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Unformatted text preview: Mark Redekopp, All rights reserved Introduction to Digital Logic Lecture 16: Combinational vs. Sequential Logic Bistables Mark Redekopp, All rights reserved Combinational vs. Sequential Outputs depend only on current outputs Outputs depend on current inputs and previous inputs Current inputs Outputs Current inputs Previous inputs Outputs Combinational Logic Sequential Logic Mark Redekopp, All rights reserved Combinational Example: Staircase Light Switch Whether or not the light is on is only dependent on the current position of the switches S1 S2 Light Mark Redekopp, All rights reserved Sequential Example: Remote Control 3 *10 30 32 + Time 1 Time 2 2 The channel is a function of the The channel is a function of the second (we must remember the second (we must remember the The channel is a function of the The channel is a function of the first button pressed and the first button pressed and the second (we must remember the second (we must remember the 3 and then use it with the 2) 3 and then use it with the 2) Inputting channel 32 Mark Redekopp, All rights reserved Sequential Logic All logic is categorized into 2 groups Combinational logic: Outputs = f(current inputs) Sequential Logic Outputs = f(current inputs, previous inputs) With sequential logic there is the idea of memory Mark Redekopp, All rights reserved Sequential Logic With combinational logic the outputs only depend on what the inputs are right now 7 4 3 It doesnt matter what the inputs were previously A0 A1 A2 A3 B0 B1 B2 B3 S0 S1 S2 S3 283 Mark Redekopp, All rights reserved Sequential Logic Suppose we have a sequence of input numbers on X[3:0] that are entered over time that we want to sum up Possible solution: Route the outputs back to the inputs so we can add the current sum to the input X Problem 1: No way to initialize sum Problem 2: Outputs can race around to inputs and be added more than once per input number Possible Solution Outputs can feedback to inputs and update them sum more than once per input A0 A1 A2 A3 B0 B1 B2 B3 S0 S1 S2 S3 283 X0 X1 X2 X3 Z0 Z1 Z2 Z3 9, 3, 2 Mark Redekopp, All rights reserved...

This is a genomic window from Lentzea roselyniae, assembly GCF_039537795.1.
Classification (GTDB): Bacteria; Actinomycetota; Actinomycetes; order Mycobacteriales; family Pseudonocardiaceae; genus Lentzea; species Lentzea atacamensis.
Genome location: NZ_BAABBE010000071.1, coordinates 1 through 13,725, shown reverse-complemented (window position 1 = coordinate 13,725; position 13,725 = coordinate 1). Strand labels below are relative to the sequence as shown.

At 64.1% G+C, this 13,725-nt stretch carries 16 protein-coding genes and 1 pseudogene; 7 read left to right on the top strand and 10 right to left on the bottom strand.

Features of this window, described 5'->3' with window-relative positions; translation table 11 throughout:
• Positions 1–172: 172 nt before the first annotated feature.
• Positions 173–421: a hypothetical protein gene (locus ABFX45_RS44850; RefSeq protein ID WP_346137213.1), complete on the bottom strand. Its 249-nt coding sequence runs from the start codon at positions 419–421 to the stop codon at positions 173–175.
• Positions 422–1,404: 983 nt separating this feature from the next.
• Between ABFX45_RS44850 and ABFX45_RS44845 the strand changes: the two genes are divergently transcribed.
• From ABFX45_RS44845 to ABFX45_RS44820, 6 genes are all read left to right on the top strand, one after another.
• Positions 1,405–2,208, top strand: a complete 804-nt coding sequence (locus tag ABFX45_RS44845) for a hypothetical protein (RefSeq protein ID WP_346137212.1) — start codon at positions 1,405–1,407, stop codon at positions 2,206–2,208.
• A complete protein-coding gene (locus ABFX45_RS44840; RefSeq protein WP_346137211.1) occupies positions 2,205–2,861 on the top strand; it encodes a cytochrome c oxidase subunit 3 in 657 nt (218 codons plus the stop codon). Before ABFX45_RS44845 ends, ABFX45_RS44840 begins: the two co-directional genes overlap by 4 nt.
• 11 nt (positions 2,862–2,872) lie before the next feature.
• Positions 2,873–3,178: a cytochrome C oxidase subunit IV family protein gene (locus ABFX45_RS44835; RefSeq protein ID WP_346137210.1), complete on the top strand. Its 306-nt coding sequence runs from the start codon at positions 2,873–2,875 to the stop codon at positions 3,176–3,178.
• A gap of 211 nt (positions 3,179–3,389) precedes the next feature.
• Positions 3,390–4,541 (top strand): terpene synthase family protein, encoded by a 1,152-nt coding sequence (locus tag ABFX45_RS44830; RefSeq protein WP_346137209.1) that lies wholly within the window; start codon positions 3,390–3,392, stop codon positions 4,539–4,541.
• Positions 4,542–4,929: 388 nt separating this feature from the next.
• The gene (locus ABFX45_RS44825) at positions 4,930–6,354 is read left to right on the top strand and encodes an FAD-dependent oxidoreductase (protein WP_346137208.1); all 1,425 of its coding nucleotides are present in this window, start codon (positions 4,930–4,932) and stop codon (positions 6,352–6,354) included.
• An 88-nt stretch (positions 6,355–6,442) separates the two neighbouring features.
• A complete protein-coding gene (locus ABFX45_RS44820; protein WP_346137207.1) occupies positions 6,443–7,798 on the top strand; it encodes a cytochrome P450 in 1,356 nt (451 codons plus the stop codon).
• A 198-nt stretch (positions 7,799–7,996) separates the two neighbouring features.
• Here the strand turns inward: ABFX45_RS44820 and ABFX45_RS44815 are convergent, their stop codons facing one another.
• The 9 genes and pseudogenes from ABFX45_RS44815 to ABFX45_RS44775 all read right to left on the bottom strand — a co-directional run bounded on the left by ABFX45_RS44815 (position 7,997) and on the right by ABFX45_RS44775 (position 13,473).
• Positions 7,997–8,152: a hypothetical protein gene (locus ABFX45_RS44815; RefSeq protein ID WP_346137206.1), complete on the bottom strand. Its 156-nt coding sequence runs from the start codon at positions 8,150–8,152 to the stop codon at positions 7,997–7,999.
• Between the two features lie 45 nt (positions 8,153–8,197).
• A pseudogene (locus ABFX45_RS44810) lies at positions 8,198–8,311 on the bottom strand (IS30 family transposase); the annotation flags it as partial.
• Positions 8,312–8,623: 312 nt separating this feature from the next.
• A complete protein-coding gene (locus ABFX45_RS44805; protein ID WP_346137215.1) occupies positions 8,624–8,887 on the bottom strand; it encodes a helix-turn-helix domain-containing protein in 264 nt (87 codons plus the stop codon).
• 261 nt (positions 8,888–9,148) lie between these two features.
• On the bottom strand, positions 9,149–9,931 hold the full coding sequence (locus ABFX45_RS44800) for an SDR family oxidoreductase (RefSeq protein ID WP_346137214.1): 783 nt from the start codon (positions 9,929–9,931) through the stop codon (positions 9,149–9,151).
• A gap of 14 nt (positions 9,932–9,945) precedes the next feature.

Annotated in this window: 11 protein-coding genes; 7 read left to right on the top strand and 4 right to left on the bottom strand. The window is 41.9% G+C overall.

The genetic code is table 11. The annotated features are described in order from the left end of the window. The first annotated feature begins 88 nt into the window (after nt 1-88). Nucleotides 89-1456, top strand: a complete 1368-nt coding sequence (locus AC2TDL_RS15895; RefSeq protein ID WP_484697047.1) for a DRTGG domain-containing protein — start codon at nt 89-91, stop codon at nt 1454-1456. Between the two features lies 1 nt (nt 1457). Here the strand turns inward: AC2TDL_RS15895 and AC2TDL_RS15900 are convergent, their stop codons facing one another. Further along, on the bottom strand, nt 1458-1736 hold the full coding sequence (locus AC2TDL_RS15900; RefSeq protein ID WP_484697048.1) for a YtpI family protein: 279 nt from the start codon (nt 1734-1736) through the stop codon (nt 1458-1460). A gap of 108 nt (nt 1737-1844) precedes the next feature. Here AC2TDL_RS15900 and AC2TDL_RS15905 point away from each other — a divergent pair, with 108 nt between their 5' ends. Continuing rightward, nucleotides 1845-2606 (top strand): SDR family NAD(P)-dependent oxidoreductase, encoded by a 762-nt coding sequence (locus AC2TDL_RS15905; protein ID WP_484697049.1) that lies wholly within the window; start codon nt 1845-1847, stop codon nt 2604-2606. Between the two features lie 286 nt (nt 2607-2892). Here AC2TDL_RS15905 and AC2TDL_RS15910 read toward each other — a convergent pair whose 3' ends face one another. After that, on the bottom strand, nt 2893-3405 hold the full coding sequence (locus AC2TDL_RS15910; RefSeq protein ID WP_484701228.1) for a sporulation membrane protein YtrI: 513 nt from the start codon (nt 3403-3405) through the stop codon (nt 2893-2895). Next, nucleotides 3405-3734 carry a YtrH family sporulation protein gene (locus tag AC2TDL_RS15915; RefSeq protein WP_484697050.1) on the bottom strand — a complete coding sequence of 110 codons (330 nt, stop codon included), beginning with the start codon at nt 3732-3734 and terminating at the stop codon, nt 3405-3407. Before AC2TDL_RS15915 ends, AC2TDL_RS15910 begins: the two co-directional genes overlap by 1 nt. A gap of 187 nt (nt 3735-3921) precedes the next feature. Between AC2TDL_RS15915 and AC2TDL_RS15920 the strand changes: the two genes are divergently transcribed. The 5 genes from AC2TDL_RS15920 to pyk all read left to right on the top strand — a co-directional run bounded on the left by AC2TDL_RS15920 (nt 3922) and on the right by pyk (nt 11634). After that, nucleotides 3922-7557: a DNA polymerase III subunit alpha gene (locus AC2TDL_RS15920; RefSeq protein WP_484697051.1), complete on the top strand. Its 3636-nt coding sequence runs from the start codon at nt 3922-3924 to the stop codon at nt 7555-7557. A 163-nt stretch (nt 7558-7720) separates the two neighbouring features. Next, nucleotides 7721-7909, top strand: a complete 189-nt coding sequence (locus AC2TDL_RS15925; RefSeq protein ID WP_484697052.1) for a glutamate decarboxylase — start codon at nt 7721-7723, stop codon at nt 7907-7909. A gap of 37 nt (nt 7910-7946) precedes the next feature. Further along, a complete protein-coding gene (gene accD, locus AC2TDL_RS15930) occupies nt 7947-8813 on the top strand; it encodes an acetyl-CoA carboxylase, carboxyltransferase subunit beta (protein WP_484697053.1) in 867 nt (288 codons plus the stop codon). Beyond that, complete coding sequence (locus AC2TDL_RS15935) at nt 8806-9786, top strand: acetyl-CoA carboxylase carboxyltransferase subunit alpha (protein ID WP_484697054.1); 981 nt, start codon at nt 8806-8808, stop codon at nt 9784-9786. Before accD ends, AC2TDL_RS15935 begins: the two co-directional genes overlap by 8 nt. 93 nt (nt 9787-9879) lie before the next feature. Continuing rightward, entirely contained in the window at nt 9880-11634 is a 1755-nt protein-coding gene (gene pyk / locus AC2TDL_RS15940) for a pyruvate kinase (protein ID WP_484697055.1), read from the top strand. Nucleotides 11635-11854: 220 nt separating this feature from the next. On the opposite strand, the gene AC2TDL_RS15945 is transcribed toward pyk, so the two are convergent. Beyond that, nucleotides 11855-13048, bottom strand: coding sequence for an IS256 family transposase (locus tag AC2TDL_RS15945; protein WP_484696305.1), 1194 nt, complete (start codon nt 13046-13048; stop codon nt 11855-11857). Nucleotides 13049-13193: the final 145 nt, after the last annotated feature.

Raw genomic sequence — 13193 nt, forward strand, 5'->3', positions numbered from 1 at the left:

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This note was uploaded on 11/08/2009 for the course EE 101 at USC.
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